As we reviewed in the last post, it is the responsibility of the fire company to maintain the point system records in accordance with the procedures established by the sponsoring municipality.
At the end of each calendar year, the fire company then must submit the final list to the municipal sponsor. Per §219-a(2)(c) of the General Municipal law:
Each volunteer fire company shall furnish to the governing board of such political subdivision a list of all volunteer members, certified under oath, and shall identify those volunteer members who have qualified for credit under the award program for the previous year. Such list shall be submitted annually by March thirty-first.
Therefore, the listing of firefighters of the fire company, indicating which volunteers qualified for service credit during the year (by earning 50+ points) should be submitted to the board of the sponsoring municipality by March 31, 2019.
Note this does not mean it must be to the third-party vendor that is assisting with the administration by March 31st. It only means the fire company has until March 31st to compile and submit he list to the sponsor.
In addition, the statute requires that the list be "certified under oath." A fire district commissioner, secretary or treasurer is able to administer an oath pursuant to Town Law §176(4-b):
Any fire commissioner, secretary or treasurer of a fire district may administer any necessary oath in any matter or proceeding lawfully before him, or in connection with any paper to be filed with him as such officer.
So can any town officer (supervisor, council members, clerk, and others), in accordance with Town Law §28:
Any town officer may administer any necessary oath in any matter or proceeding lawfully before him, or in connection with any paper to be filed with him as such officer.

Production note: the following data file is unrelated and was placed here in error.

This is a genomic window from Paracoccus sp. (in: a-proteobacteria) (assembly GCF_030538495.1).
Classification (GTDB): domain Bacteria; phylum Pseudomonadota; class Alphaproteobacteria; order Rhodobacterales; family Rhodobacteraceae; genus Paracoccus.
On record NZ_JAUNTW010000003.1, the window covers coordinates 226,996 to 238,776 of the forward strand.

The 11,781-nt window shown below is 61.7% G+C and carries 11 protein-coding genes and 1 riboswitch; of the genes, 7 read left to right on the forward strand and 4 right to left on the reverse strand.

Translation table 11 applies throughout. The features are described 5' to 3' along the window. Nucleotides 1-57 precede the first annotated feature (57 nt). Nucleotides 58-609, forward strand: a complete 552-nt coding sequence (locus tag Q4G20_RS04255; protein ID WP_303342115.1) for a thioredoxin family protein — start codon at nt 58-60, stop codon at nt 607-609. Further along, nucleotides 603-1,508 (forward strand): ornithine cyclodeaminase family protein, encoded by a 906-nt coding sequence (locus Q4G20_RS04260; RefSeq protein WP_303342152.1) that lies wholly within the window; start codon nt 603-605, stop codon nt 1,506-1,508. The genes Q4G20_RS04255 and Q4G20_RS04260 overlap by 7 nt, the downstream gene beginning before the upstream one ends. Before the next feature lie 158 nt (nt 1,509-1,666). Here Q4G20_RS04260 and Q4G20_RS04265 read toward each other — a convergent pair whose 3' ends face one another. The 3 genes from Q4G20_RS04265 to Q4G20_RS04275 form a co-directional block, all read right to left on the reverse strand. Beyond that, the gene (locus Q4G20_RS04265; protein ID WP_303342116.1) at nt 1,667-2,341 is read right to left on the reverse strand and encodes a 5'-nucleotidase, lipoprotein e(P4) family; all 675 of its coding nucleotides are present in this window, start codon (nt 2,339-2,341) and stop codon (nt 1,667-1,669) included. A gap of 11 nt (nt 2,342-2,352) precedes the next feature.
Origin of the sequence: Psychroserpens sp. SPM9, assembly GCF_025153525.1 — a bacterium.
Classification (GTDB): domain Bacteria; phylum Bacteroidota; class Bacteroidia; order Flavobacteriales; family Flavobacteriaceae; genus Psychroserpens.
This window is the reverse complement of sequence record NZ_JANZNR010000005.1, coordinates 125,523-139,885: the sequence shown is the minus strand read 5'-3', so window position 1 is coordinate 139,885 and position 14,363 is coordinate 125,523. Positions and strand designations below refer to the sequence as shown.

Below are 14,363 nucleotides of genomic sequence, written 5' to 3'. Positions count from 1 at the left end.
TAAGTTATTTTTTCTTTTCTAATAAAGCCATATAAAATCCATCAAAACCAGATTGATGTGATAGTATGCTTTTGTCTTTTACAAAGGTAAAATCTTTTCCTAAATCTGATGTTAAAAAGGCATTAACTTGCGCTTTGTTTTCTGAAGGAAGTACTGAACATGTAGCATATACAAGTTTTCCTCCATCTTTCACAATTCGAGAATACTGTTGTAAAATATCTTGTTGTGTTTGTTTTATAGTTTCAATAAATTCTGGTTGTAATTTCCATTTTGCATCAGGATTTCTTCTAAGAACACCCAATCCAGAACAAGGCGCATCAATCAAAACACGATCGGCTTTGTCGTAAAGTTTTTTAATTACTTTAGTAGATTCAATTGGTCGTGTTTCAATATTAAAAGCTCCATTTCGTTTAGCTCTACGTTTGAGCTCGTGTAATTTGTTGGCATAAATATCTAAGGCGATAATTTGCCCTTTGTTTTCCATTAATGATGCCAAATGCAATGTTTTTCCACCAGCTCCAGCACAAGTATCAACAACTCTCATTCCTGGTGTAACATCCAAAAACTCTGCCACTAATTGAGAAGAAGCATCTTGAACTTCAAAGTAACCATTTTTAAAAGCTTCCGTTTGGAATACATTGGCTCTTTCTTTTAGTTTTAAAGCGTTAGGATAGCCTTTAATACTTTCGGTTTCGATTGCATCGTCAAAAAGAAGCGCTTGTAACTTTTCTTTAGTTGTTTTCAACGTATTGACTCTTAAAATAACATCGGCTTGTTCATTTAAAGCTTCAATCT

Finally, so can village officers pursuant Village Law §4-404:
The village clerk or any member of the board of trustees may administer oaths and take affidavits upon any claim or account against the village. The village clerk may also administer oaths and take affidavits upon matters in connection with village business.
Or, the governing board could require the fire company to sign a certification statement witnessed by a notary public.
It is the time of the year where fire departments across New York State are finalizing the listing of points earned by their volunteer firefighters during calendar year 2018. I thought I'd spend the next several posts working through the process as stipulated in the General Municipal Law, as well as provide some other insights and good practices.
Note that I did say calendar year. In my career working with LOSAP, I have run across a couple instances where points were being kept on a non-calendar year. In New York State, the points must be tracked on a calendar year.
But ultimately, who is responsible for tracking the activities of the firefighters, and the resulting points? According the General Municipal Law §219-a(2)(b), the fire company has that responsibility:
It shall be the responsibility of each participating volunteer fire company to maintain all required records on forms prescribed by the governing board of such political subdivision of the state
Keep in mind that the terms "fire company" and "fire department" tend to be used interchangeably, so don't get bogged down in the technical difference.
Ultimately, it is the volunteer organization (company or department) that is responsible to maintain the records. That doesn't mean that the fire company cannot hire a third party to enter the activities into the software - that happens frequently. Or, it is very common for a fire district to task a district employee with the responsibility of entering the activities into the software. Even in these cases, the fire company is still ultimately responsible for the accuracy of the sign-in sheets and other attendance records, and there should be some review process in place to ensure the accuracy of the entry of the records into the software. Certainly, newer technology like finger-print readers and key-fobs improve accuracy since they eliminate most of the manual data entry.
Note also that the governing board of the political subdivision also has responsibility in dictating how activities will be tracked. Often (maybe always) the political subdivision allows the fire company the leeway to make these policy decisions, but ultimately the municipality is the one who has the authority to set those policies.
In the prior post, it was discussed if a volunteer on stand-by should be eligible to earn points for also taking a training class or attending a drill during the stand-by period.
It's a great question - the short answer is yes (see prior post for longer answer).
But that question is masking the better question behind it, which is, should that type of activity be encouraged or allowed?